Summary: in this tutorial, you will learn how to use the SQL WHERE clause to filter rows based on specified conditions.

Introduction to SQL WHERE clause

To select certain rows from a table, you use a WHERE clause in the SELECT statement. The following illustrates the syntax of the WHERE clause in the SELECT statement:

SELECT column1, column2, ... FROM table WHERE condition;

The WHERE the clause appears immediately after the FROM clause. The WHERE the clause contains one or more logical expressions that evaluate each row in the table. If a row that causes the condition evaluates to true, it will be included in the result set; otherwise, it will be excluded.

Note that SQL has three-valued logic which are TRUE, FALSE, and UNKNOWN. It means that if a row causes the condition to evaluate to FALSE or NULL, the row will not be returned.

Note that the logical expression that follows the WHERE clause is also known as a predicate. You can use various operators to form the row selection criteria used in the WHERE clause.

The following table shows the SQL comparison operators:

=Equal to
<> (!=)Not equal to
<Less than
>Greater than
<=Less than or equal
>=Greater than or equal

To form a simple expression, you use one of the operators above with two operands that can be either column name on one side and a literal value on the other, for example:

salary > 1000

It asks a question: “Is salary greater than 1000?”.

Or you can use column names on both sides of an operator such as:

min_salary < max_salary

This expression asks another question: “Is the min salary less than the max salary?”.

The literal values that you use in an expression can be numbers, characters, dates, and times, depending on the format you use:

  • Number: use a number that can be an integer or a decimal without any formatting e.g., 100, 200.5
  • Character: use characters surrounded by either single or double quotes e.g., “100”, “John Doe”.
  • Date: use the format that the database stores. It depends on the database system e.g., MySQL uses 'yyyy-mm-dd' format to store the date data.
  • Time: use the format that the database system uses to store the time. For example, MySQL uses 'HH:MM:SS' to store time data.

Besides the SELECT the statement, you can use the WHERE clause in the UPDATE or DELETE statement to specify which rows to be updated or deleted.

SQL WHERE examples

We will use the employees table to demonstrate how to select data from the table using the WHERE clause.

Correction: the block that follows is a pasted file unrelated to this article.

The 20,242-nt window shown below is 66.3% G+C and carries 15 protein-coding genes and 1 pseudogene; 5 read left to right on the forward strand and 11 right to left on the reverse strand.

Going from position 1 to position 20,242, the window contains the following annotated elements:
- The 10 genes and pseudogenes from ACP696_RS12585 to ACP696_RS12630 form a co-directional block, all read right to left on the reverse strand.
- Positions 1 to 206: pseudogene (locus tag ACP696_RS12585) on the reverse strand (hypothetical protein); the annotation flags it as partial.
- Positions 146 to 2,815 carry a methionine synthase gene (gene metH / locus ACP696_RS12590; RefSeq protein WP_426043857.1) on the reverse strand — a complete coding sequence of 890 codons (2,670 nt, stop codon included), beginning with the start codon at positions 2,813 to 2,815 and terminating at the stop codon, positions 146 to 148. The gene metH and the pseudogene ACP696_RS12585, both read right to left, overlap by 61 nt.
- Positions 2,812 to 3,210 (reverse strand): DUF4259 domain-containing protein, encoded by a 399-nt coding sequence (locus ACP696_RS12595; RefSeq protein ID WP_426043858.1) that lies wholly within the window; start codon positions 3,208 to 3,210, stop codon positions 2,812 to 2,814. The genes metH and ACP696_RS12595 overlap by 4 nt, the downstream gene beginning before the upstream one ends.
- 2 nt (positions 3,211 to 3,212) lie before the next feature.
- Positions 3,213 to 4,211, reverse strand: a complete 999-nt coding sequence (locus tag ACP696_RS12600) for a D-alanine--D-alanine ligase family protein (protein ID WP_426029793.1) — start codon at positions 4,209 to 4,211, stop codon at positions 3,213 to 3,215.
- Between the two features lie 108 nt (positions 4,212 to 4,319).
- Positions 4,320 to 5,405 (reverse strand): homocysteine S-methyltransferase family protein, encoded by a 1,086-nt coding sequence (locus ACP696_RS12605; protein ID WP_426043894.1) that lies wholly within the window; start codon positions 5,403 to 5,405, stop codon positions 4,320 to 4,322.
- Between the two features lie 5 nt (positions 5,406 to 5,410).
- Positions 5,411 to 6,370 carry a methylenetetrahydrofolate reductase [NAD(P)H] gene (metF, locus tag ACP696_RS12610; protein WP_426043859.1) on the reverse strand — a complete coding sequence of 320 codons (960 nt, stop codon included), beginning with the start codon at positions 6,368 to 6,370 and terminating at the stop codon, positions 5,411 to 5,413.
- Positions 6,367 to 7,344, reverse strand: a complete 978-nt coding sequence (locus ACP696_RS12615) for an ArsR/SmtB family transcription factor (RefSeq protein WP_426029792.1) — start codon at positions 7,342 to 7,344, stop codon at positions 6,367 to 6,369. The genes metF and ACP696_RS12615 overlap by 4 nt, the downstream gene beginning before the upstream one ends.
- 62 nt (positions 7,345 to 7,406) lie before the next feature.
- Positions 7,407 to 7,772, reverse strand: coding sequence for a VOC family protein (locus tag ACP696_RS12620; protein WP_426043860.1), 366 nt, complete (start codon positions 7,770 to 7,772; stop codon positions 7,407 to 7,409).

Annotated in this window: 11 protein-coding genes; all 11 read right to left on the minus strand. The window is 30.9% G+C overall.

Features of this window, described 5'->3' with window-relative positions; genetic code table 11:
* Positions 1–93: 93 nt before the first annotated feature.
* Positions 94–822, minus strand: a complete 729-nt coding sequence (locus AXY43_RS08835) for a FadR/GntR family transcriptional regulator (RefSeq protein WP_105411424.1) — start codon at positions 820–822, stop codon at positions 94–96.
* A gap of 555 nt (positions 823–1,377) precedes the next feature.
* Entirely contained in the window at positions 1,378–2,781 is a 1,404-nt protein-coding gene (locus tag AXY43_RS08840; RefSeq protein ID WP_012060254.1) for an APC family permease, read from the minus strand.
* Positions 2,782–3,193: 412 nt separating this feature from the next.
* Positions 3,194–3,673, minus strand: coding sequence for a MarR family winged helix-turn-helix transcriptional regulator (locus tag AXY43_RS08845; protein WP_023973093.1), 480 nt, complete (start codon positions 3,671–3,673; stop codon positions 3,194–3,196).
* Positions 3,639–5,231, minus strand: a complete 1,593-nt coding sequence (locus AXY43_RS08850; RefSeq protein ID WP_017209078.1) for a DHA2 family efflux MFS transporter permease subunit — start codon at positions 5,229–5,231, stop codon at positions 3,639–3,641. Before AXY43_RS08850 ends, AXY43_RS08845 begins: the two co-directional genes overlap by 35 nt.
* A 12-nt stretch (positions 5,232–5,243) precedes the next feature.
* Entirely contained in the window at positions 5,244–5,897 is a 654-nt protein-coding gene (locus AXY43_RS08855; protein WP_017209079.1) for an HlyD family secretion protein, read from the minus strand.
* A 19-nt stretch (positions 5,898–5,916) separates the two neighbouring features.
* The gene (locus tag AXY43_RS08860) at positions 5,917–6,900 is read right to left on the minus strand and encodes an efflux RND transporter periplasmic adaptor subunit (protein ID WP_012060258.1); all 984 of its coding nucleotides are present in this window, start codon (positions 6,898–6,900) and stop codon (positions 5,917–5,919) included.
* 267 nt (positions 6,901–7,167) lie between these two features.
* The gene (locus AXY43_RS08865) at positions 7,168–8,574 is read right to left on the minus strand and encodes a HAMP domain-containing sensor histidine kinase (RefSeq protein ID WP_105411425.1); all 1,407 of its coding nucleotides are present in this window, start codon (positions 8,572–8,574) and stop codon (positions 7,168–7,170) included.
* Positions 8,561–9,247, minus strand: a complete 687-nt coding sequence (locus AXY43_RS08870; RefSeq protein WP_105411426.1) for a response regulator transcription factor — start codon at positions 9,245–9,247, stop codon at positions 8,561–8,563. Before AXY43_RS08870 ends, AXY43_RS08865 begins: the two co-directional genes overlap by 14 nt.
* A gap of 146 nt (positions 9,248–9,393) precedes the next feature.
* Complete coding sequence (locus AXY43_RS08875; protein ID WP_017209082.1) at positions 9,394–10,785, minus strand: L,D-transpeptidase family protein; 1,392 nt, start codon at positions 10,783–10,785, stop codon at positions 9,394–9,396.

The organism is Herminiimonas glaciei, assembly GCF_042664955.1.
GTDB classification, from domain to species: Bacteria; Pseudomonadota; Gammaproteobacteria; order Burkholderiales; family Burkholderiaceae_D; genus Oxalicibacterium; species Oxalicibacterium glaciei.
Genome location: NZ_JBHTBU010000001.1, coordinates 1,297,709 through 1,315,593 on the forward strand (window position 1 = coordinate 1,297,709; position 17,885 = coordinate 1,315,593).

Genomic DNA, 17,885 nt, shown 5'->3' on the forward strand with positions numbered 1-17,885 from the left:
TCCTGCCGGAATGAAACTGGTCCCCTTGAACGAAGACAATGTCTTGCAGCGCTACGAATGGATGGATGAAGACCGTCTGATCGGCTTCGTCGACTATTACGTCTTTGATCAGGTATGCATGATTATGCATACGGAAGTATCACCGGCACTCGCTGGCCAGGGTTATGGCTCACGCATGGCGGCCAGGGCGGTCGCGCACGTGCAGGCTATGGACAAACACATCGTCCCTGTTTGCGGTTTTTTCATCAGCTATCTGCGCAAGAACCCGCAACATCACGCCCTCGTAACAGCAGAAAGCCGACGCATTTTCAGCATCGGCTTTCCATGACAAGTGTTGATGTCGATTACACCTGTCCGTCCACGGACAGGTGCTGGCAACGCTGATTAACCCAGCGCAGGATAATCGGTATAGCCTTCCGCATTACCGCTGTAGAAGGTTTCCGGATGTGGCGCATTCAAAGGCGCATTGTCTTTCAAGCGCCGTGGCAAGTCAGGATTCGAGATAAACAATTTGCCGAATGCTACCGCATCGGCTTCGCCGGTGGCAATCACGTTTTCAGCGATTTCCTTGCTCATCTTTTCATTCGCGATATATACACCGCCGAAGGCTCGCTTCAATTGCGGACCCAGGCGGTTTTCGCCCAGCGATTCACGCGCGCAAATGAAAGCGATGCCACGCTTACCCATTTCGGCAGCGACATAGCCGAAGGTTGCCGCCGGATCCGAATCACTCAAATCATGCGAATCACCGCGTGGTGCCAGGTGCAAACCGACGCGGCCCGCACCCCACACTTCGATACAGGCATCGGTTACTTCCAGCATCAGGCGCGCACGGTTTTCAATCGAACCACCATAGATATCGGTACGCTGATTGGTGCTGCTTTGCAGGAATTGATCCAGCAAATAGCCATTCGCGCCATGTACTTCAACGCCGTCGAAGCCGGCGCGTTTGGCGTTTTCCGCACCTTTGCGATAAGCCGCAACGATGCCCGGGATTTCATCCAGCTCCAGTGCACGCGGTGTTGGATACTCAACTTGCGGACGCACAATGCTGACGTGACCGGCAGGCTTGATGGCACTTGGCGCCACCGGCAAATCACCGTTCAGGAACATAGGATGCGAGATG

SQL WHERE the clause with numeric comparison examples

The following query finds employees who have salaries greater than 14,000 and sorts the result set based on the salary in descending order.

SELECT employee_id, first_name, last_name, salary FROM employees WHERE salary > 14000 ORDER BY salary DESC;

The following query finds all employees who work in the department id 5.

SELECT employee_id, first_name, last_name, department_id FROM employees WHERE department_id = 5 ORDER BY first_name;

SQL WHERE the clause with characters example

SQL is case-insensitive. However, when it comes to the values in the comparisons, it is case-sensitive. For instance, the following query finds the employee whose last name is Chen.

SELECT employee_id, first_name, last_name FROM employees WHERE last_name = 'Chen';

However, if you use CHEN or chen, no row will be returned.

SQL WHERE the clause with dates examples

To get all employees who joined the company after January 1st, 1999, you use the following query:

SELECT employee_id, first_name, last_name, hire_date FROM employees WHERE hire_date >= '1999-01-01' ORDER BY hire_date DESC;

If you want to find the employees who joined the company in 1999, you have several ways:

  1. Use the YEAR function to get the year data from the hire_date column and use the equal to (=) operator to form the expression.
  2. Use two expressions with the AND operator.
  3. Use the BETWEEN operator.

The following statement illustrates the first way:

SELECT employee_id, first_name, last_name, hire_date FROM employees WHERE YEAR (hire_date) = 1999 ORDER BY hire_date DESC;

In this tutorial, we have shown you how to use the SQL WHERE clause to filter data based on a specified condition.


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